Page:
I've been doing some research on this topic but it seems Apple has changed their file hierarchy. From the MacScripter post "Get user default browser" it references the line:

 set pListpath to (path to preferences as Unicode text) & "com.apple.LaunchServices.plist"

but when running the handler in Sierra I'm returned an error that the file is empty. Further research I found "How to use an AppleScript app bundle as the default browser in os x?" and "Use default browser in custom Apple Script?" that suggest:

on open location theURL
end open location

but I'm wanting to preserve the browser in a variable to reference later on in my script. In Sierra is there a file or way to reference what the default browser?

2 Answers 2


Correct, the file for has changed to ~/Library/Preferences/com.apple.LaunchServices/com.apple.launchservices.secure.plist.

I'm running macOS 10.13 (High Sierra), but the script should work with Sierra as well. Please report back.

# return default browser in macOS
# https://apple.stackexchange.com/questions/313454/applescript-find-the-users-set-default-browser
# tested with macOS 10.13.3

set default_browser to do shell script "x=~/Library/Preferences/com.apple.LaunchServices/com.apple.launchservices.secure.plist; \\
plutil -convert xml1 $x; \\
grep 'https' -b3 $x | awk 'NR==2 {split($2, arr, \"[><]\"); print arr[3]}'; \\
plutil -convert binary1 $x"

if default_browser is "org.mozilla.firefox" then
    set browser_name to "Firefox"
else if default_browser is "com.apple.safari" then
    set browser_name to "Safari"
    set browser_name to "Probably Google Chrome"
end if

The output will look like this:



  • 1
    that works. Doesn't give the exact output I'd hope for but I can write a conditional further to define the application. Would prefer an all AppleScript solution but I know sometimes a do shell script is needed.
    – ʀ2ᴅ2
    Jan 25, 2018 at 15:58
  • I've realized with Apple it's sometimes better to code it as if default_browser contains "firefox" then. Food for thought but both approaches work.
    – ʀ2ᴅ2
    Jan 25, 2018 at 16:10
  • this is horrible! the file in $x is converted to xml and then back to binary. better use plutil -convert xml1 -o - "$x" to convert to stdout, and pipe that to grep ....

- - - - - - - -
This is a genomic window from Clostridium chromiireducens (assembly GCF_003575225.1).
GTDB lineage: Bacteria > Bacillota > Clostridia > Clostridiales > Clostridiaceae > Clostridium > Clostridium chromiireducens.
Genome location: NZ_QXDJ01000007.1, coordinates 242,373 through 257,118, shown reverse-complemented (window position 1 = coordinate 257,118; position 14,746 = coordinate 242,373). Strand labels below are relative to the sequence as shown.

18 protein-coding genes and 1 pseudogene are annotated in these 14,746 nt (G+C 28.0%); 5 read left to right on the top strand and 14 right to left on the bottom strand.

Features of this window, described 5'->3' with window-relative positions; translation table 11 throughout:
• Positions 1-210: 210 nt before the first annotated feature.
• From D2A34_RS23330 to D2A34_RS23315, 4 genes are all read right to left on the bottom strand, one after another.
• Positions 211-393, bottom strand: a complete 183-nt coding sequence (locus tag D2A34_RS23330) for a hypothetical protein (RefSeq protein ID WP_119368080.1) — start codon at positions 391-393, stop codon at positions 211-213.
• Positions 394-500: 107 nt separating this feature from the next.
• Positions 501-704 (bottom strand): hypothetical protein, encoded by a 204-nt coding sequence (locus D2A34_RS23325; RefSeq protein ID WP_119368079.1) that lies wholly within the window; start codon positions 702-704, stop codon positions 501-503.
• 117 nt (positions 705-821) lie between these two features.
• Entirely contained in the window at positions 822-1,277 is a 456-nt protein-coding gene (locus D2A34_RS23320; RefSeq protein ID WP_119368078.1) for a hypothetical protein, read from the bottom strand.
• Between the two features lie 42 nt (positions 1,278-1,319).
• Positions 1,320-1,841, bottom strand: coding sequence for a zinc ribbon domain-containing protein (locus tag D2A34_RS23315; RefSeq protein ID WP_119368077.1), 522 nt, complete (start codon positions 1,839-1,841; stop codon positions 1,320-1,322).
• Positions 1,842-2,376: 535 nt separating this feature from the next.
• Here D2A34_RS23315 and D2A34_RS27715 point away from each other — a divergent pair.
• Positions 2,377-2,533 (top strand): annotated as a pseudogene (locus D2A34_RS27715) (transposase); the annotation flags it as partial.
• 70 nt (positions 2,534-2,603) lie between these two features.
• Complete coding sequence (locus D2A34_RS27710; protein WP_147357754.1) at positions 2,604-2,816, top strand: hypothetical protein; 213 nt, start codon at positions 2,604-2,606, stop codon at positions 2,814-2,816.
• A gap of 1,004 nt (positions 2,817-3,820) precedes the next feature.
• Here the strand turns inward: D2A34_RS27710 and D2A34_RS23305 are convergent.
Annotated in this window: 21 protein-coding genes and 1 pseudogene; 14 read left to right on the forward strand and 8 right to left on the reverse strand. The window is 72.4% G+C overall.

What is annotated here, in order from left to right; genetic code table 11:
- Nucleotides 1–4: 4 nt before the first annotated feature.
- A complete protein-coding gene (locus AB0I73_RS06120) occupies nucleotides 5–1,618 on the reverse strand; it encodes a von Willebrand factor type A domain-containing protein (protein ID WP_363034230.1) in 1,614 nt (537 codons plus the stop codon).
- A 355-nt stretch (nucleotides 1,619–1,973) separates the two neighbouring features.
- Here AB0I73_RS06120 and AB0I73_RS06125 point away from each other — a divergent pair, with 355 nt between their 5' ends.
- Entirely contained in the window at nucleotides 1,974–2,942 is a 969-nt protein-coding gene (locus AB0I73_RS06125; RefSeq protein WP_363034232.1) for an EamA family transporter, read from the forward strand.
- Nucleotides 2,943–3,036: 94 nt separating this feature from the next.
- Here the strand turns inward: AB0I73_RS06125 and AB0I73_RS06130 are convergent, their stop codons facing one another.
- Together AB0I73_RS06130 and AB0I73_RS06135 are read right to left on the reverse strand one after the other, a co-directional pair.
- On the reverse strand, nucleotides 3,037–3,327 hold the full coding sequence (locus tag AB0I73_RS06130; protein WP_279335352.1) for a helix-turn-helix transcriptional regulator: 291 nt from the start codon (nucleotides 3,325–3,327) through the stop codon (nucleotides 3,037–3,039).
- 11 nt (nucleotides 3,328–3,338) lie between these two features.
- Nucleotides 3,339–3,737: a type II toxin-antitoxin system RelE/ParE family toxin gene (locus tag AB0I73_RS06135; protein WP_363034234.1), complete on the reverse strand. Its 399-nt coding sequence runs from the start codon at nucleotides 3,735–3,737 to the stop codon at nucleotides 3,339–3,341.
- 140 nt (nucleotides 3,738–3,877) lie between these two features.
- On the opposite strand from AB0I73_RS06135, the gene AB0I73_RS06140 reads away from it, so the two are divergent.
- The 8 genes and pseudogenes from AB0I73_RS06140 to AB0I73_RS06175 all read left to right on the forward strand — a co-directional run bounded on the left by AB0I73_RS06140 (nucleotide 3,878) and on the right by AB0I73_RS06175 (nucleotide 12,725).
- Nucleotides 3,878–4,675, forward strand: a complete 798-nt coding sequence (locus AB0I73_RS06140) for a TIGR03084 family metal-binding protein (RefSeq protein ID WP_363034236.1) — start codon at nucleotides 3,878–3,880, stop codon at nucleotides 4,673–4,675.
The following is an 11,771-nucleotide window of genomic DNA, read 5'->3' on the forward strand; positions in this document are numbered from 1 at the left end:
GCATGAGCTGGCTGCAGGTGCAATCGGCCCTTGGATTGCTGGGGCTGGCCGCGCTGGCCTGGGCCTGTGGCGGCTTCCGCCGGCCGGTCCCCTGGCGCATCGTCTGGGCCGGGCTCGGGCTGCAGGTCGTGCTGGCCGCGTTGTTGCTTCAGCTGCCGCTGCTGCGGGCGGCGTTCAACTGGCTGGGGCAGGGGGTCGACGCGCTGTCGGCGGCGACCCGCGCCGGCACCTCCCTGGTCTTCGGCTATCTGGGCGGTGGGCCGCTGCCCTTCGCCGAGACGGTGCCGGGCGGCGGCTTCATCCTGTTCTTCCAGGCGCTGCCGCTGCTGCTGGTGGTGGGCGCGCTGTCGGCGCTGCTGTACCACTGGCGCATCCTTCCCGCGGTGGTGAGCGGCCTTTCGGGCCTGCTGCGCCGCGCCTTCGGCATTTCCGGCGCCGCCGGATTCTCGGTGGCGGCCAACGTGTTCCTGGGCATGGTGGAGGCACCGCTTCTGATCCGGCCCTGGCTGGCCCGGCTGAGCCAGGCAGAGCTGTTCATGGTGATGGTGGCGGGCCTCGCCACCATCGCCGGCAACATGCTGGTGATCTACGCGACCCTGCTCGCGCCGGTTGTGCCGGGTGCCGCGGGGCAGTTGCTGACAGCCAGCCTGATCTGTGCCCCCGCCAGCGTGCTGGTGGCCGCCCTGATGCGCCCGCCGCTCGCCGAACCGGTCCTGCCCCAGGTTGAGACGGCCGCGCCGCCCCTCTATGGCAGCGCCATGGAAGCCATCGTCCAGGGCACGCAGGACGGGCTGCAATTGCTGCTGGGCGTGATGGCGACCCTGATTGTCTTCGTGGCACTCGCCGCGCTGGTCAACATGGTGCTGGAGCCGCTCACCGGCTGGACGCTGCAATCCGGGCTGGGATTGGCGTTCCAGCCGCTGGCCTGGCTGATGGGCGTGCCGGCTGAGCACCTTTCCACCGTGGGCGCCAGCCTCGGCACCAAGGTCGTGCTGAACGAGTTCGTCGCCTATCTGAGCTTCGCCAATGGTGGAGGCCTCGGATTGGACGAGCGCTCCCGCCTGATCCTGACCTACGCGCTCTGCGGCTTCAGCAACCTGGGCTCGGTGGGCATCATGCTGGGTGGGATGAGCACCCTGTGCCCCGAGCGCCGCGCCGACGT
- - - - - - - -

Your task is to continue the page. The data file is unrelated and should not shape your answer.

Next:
– milahu
    Sep 8, 2020 at 8:14

For OS X 10.10 and later, use the following example AppleScript code:

set defaultBrowser to do shell script "defaults read \\
    ~/Library/Preferences/com.apple.LaunchServices/com.apple.launchservices.secure \\
    | awk -F'\"' '/http;/{print window[(NR)-1]}{window[NR]=$2}'"

if defaultBrowser is "" or defaultBrowser contains "safari" then
    --  # The default Browser is Safari.
    set defaultBrowser to "Safari"
    --  # Your code goes here.
else if defaultBrowser contains "chrome" then
    --  # The default Browser is Google Chrome.
    set defaultBrowser to "Google Chrome"
    --  # Your code goes here.
else if defaultBrowser contains "firefox" then
    --  # The default Browser is Firefox.
    set defaultBrowser to "Firefox"
    --  # Your code goes here.
    set defaultBrowser to "Other"
    --  # Your code goes here.
end if

Note: The start of the if defaultBrowser statement tests for nothing "" as well as "safari", because, if Safari is the only Browser installed or if another Browser is installed and has never had a default Browser set, then by default nothing will be returned by the do shell script "defaults ..." command, and this means Safari is the default Browser.

In the example AppleScript code above, the value of the defaultBrowser variable initially gets set to one of the following values:

  • Nothing: ""
  • com.apple.safari
  • com.google.chrome
  • org.mozilla.firefox
  • Some other: output

Then within the if statement, the defaultBrowser gets set to the proper name of the Browser. Although you can certainly modify as needed/wanted.

Also note that the do shell script command used herein is more efficient then the other answer, which needlessly uses the plutil command to first convert the binary plist file to an xml plist file and then back to a binary plist file afterwards. It also needlessly uses both grep and awk when both are not necessary since defaults and awk (or just defaults and grep) can do it without all the extra rigmarole.

For pre OS X 10.10, replace:




In the do shell script "defaults ..." command.

  • Important to remember there's also an entry for https in addition to http. Feb 25, 2021 at 4:59

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